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No Secret Sauce to Culture Change, Just Hard Work

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Wed Apr 26 2017

No Secret Sauce to Culture Change, Just Hard Work
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No Secret Sauce to Culture Change, Just Hard Work-afe9e93443d11aeca1e423106ddb6d966a6ab58caaeb535141ef3d4eb32f4a8a

Imagine that you are the CEO of Fortune 500 company and your direct reports are pitching a new business expansion opportunity in Asia. At the conclusion of the presentations by your staff, you ask a fairly reasonable question: “What is the chance of success?” Silence fills the room and your people literally start looking at their shoes. Finally, your chief strategist for foreign operations says, “Well, uh, actually not very good.” You say, “When you say ‘not very good’ what exactly do you mean?” Your chief strategist pauses and after a big gulp says, “Actually there is only a 30 percent chance that this effort will succeed.” 

I know what you’re thinking, “Hey wait a minute. No staff in their right minds would ever pitch anything like that to their boss with that little chance of success.” You would be correct, except for one scenario that is repeated in corporate America and in government every year: culture change. 

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For a variety of reasons, organizations often make the decision “to change the culture around here.” Corporate executives and government leaders whip out the checkbook and start writing big fat checks to consultants. 

No matter whose statistics you like, the success rate for culture change programs is no more than 35 percent—and probably closer to 25 percent. Most reasonable people would pass on those odds. So, why do the lemmings still march to the sea? Well, I believe there are basically two camps writing those big checks every year. One follows the mantra of “we should do this because it is the right thing to do.” They truly mean well and give it their best. The other camp simply says, “The quickest way to get out of this national scandal that is on television 24/7 is to announce a new culture change program.” 

Don’t get me wrong. It’s not like either camp doesn’t have some success. The very fact that management is now coming around asking employees to participate in engagement surveys and focus groups usually results in a temporary uptick in employee morale. That’s assuming, though, that the employees didn’t go through the last culture change program that whimpered and died an ignominious death. If they did, those employees will be the ones telling the “newbies” something like, “Just keep your head down. They sound sincere, but they don’t mean it.” 

The reality is that companies and government agencies would be far better off never initiating one of these culture change programs rather than continuing to harden employees to the possibility that things might actually change. One immutable rule for culture change is simply this: “If you can’t sustain it, don’t start it.” The problem is that it is very tempting to take yet another chance on the latest “secret sauce.” If you doubt that, stop in to your local bookstore and peruse the business section where all the leadership and change management books are stacked. The truth is that there is a lot of tasty looking sauce there. (I should know. I bought most of those books.)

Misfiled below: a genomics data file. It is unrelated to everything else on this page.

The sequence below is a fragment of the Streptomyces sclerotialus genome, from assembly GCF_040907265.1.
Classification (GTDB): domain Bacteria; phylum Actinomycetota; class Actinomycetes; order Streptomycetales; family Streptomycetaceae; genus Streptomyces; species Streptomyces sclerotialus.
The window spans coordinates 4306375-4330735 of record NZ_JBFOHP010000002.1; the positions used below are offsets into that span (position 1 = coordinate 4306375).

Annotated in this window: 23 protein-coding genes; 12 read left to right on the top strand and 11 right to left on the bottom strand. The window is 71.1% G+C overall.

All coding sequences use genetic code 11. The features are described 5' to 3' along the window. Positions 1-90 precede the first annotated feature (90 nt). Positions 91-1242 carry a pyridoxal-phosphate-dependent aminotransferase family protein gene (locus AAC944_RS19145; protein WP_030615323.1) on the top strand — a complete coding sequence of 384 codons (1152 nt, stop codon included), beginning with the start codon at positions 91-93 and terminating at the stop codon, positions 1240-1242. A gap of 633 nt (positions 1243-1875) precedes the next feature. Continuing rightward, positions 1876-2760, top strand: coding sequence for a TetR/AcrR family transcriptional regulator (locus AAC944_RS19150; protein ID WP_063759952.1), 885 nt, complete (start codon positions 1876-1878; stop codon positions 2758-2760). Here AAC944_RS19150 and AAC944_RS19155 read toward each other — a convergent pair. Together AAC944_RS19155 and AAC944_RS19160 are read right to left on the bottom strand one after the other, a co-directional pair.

The ugly truth is that sustaining culture change is one of the hardest things you can ever attempt to do as a private-sector company or a government agency. The good news is that your chances of being successful can rise dramatically if you merely closely examine what those outliers—sometimes called the “positive deviants”—accomplished. You know who I mean, the organizations that actually turned their cultures around and sustained change. How did they do that? 

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As the Inspector General at the Tennessee Valley Authority, I am always eager to talk about the wonderful people in the Office of Inspector General, who led our office to become the highest numerically ranked government office for 2015 and 2016 on the U.S. Office of Personnel Management’s Federal Employee Viewpoint engagement survey. We have been told that a score of 96.3 was probably the highest score ever recorded on this survey. More importantly, that score represents a high-performing team that gets spectacular operational results—and they have been doing that for over five years. 

Join me at the ATD 2017 International Conference & Exposition for the session: Proven Employee Engagement Strategies. I look forward to walking you through how one government agency defied the odds and sustained a high-performing culture. There is no secret sauce, but there is a repeatable and sustainable method.

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